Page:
Regulatory Aspects of Advanced Therapy Medicinal Products in the EU

Adriaan Fruijtier
Adriaan Fruijtier
60 Minutes
Product Id:
6 months

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$189 Recorded
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Advanced therapy medicinal products are human cells and tissues or products with a genetic mode of action; they generate huge expectations but are also associated to new significant threats including tumorigenicity, cell (de)differentiation, and patient integration.

The ATMP Regulation 1394/2007 aims to facilitate the patient access to these products and to foster the competitiveness of European pharmaceutical companies in the field, while guaranteeing the highest level of health protection for patients. ATMPs are pharmaceuticals with high complexity linked to their development, manufacturing, or administration process. The Regulation addresses the following points:

  • Definition: ATMPs are gene therapy, somatic cell therapy, or tissue-engineered medicinal products.
  • For Marketing Authorizations, the centralized procedure is mandatory. Because of the complexity of ATMPs, a Committee for Advanced Therapies (CAT) has been created. The CAT’s main responsibilities are:
  • The evaluation of MA applications by providing opinions to the Committee for Medicinal Products for Human Use (CHMP); the CHMP may adopt or refuse the CAT opinion.
  • The optional scientific certification of quality and non-clinical data of a proposed ATMP-compound in development.
  • The optional scientific recommendation on ATMP-classification, prior to their clinical development.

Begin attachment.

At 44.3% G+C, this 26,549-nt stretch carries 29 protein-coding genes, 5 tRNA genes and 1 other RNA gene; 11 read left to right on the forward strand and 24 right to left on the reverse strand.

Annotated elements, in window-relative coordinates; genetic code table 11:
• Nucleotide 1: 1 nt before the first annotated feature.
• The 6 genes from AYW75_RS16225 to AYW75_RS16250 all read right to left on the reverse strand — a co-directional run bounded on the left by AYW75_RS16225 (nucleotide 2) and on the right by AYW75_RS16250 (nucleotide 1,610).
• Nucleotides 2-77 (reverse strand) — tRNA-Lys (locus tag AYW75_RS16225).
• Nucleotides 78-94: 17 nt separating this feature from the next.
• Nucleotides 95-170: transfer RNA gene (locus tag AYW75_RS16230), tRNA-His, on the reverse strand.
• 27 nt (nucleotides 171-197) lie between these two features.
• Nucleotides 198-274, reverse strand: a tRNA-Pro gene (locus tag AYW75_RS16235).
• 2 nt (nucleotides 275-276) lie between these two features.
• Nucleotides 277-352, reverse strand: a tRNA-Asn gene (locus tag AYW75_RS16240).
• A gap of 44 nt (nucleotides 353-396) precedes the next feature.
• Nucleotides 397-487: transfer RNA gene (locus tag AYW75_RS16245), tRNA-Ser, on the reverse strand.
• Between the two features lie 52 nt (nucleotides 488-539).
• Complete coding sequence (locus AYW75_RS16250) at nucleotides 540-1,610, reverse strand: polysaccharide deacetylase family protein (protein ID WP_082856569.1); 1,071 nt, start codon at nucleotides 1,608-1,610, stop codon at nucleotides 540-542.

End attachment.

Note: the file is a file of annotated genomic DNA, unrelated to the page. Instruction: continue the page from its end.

The Tissues and Cells Directive (2004/23/EC) applies to donation, procurement and testing of human tissues and cells. The Regulation defines the pre- and post-authorization requirements: GMP and GCP standards, product follow-up on efficacy and safety, risk management plan, and traceability. The Regulation also provides incentives for applicants by offering scientific advice at various development steps at substantially reduced fees, mainly to small- and medium-sized enterprises and hospitals.

Two exemptions are foreseen to the ATMP Regulation:
  • Products, which were legally on the Community market on December 30, 2008 (when the Regulation became applicable), should be compliant to the Regulation requirements no later than December 30, 2012. These products will be withdrawn from the market afterward if no centralized MA application has been submitted and granted.
  • Exemptions to the Regulation are also defined under the hospital exemption rule:
The first exemption relates to a transition period allowing existing products to evolve toward ATMP-compliance. The hospital exemption allows hospitals and medical practitioners to provide ATMP-classified products to patients, e.g., in case of high unmet medical need because there is no authorized ATMP alternative available. Examples are some tumor vaccines, made by hospitals for treating cancer patients having no treatment alternatives. The hospital exemption is limited to non-routine products, custom-made for individual patients.

ATMPs with different development tracks and quality control procedures may co-exist on the Community market satisfying different standards on efficacy, safety and quality; for hospital exemptions the Regulation requires traceability, quality, and pharmaco-vigilance standards to be “equivalent” to standards for centrally authorized products. Manufacture of ATMPs under hospital exemption has to be authorized by the appropriate member state to ensure appropriate quality. There are no efficacy criteria mentioned.